Indian Rubber

In descending the Western Ghats of India after a stay in the spice centre of Kumily, we happened across a number of rubber plantations and with interest piqued we asked to stop to investigate further. I’d never seen anything like this and to be honest, never really knew how we ended up with rubber, just that there was a rubber tree. In cutting the bark of the rubber tree, which is typically done once the tree is around 7 years old, a viscous latex sap is syphoned off into a vessel. In order to preserve its quality the latex is sieved and ammonia added. The latex may then be coagulated in suitable containers into thin slabs of coagulum and rolled through a set of smooth rollers followed by a grooved set and dried to obtain sheet rubber.

While there are other methods this is the process that we were talked through by a proud supervisor, as detailed in the gallery below. So nice to see employees taking a real pride in their work.

9 thoughts on “Indian Rubber

    1. only touched a tiny bit of it – Tamil Nadu (Chennai) to the Western Ghats of Kerala and then Kochin. Also been to delhi, Agra, Jaipur, Rikkikesh, Nainital and Jim Corbett’s Tiger Reserve. Plenty more left to see. MM 🍀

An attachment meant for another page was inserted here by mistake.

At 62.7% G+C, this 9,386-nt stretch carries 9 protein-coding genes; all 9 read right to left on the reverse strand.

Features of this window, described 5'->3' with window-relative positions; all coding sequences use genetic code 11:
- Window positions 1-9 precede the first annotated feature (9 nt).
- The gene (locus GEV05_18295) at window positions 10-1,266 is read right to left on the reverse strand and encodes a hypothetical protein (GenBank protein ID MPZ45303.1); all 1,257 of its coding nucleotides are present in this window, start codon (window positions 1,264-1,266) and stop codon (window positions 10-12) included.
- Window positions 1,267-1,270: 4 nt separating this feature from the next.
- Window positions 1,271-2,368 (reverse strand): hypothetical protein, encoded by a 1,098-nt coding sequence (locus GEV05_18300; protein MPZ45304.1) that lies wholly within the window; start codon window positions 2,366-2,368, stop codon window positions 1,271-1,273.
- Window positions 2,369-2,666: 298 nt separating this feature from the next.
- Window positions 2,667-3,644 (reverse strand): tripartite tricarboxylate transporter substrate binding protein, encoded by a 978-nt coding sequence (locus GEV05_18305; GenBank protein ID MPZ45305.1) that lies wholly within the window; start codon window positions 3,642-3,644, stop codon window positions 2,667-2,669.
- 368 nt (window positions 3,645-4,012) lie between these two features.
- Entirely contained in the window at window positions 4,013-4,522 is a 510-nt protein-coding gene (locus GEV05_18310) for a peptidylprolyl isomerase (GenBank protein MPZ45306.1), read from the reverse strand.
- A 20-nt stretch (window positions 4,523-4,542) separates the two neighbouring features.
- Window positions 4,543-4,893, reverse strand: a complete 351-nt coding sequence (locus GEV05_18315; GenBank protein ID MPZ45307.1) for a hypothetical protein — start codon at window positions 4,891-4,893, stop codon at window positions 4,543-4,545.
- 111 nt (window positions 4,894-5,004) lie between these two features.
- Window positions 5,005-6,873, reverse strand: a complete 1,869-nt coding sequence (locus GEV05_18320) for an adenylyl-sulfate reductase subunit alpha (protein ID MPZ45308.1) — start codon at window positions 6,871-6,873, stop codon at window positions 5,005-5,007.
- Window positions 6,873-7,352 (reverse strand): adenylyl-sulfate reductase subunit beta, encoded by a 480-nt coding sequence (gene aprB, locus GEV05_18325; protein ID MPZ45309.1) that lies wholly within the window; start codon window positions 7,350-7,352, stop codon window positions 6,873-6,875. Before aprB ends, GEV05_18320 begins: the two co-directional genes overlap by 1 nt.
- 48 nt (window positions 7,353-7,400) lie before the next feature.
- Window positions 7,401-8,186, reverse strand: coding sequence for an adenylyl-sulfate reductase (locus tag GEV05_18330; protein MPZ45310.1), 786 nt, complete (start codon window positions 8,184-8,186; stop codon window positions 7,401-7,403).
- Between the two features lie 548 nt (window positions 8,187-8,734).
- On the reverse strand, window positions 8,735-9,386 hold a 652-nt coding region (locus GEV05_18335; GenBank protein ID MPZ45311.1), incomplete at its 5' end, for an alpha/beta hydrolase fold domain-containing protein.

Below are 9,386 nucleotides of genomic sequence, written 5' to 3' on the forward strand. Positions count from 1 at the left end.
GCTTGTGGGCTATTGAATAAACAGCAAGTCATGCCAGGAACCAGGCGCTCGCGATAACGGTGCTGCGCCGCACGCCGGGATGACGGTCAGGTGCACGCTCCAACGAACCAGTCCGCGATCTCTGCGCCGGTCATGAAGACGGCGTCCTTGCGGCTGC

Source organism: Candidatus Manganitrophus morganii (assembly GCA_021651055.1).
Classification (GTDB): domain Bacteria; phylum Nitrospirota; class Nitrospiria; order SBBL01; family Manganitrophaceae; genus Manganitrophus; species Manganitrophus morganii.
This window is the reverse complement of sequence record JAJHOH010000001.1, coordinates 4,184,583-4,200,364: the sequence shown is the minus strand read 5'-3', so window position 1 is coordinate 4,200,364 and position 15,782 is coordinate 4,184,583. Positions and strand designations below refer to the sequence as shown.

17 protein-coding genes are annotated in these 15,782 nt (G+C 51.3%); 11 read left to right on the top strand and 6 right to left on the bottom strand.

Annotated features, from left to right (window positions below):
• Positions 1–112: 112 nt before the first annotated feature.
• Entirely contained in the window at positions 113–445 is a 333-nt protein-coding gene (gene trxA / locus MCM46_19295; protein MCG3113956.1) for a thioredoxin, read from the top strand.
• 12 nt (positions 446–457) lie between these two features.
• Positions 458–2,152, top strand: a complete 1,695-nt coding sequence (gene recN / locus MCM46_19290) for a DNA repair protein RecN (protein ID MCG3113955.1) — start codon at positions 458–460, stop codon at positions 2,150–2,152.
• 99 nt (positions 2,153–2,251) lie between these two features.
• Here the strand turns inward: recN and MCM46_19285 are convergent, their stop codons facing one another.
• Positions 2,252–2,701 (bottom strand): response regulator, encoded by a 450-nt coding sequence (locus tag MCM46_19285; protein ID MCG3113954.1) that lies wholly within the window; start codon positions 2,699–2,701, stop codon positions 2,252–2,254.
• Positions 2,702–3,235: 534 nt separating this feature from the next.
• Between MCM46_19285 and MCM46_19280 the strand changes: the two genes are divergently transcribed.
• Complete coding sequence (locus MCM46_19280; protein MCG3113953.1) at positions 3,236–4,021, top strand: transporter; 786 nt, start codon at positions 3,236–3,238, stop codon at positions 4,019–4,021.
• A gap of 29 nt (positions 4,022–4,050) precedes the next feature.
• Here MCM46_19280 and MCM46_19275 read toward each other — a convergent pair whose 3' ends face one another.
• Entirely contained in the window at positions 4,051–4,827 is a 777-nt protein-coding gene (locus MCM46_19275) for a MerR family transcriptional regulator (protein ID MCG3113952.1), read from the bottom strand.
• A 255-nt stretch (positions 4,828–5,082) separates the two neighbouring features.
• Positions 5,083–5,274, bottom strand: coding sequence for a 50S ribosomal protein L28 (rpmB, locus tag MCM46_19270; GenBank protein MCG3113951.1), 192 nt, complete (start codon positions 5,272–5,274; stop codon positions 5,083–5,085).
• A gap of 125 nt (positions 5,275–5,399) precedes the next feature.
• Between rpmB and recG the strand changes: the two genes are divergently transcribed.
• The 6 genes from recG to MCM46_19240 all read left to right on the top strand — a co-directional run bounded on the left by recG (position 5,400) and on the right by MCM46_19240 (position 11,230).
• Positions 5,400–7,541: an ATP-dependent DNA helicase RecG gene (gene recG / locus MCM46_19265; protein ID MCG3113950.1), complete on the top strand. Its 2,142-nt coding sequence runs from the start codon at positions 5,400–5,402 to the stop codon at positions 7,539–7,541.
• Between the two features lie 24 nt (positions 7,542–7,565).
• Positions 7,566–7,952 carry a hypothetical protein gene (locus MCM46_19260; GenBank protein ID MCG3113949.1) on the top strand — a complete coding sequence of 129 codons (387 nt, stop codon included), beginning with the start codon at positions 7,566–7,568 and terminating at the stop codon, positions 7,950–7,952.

1. I retired from a factory that makes hydraulic and industrial hoses. The “rubber” used in most hoses is compounded from oil, chemicals to enhance cure, colorants, processing aids, carbon black for strength, and other chemicals to enhance characteristics needed for hose used in a specific applications. This is the legacy of WWII, when Japanese advances on Malaya (Malaysia) and Dutch East Indies (Indonesia) cut off supplies of natural rubber.

    There is a need for natural rubber, still, but one I remember from the factory was as a clean out rubber. It would be run through extruders after a run, and the natural rubber, which is very sticky when heated in an extruder screw (the place where compound is softened through heat and pressure to a point it can pass through dies), and collects the remnants of the compound so it doesn’t contaminate the next run.

    That said, the thing I remember most about natural rubber is how it smelled like wet dog butt when processed through the extruder screw! Whew! It’d knock you off your feet until you got used to it. I see in the text above where ammonia is used as a coagulant in processing the sap. That may explain the awful stench I remember.


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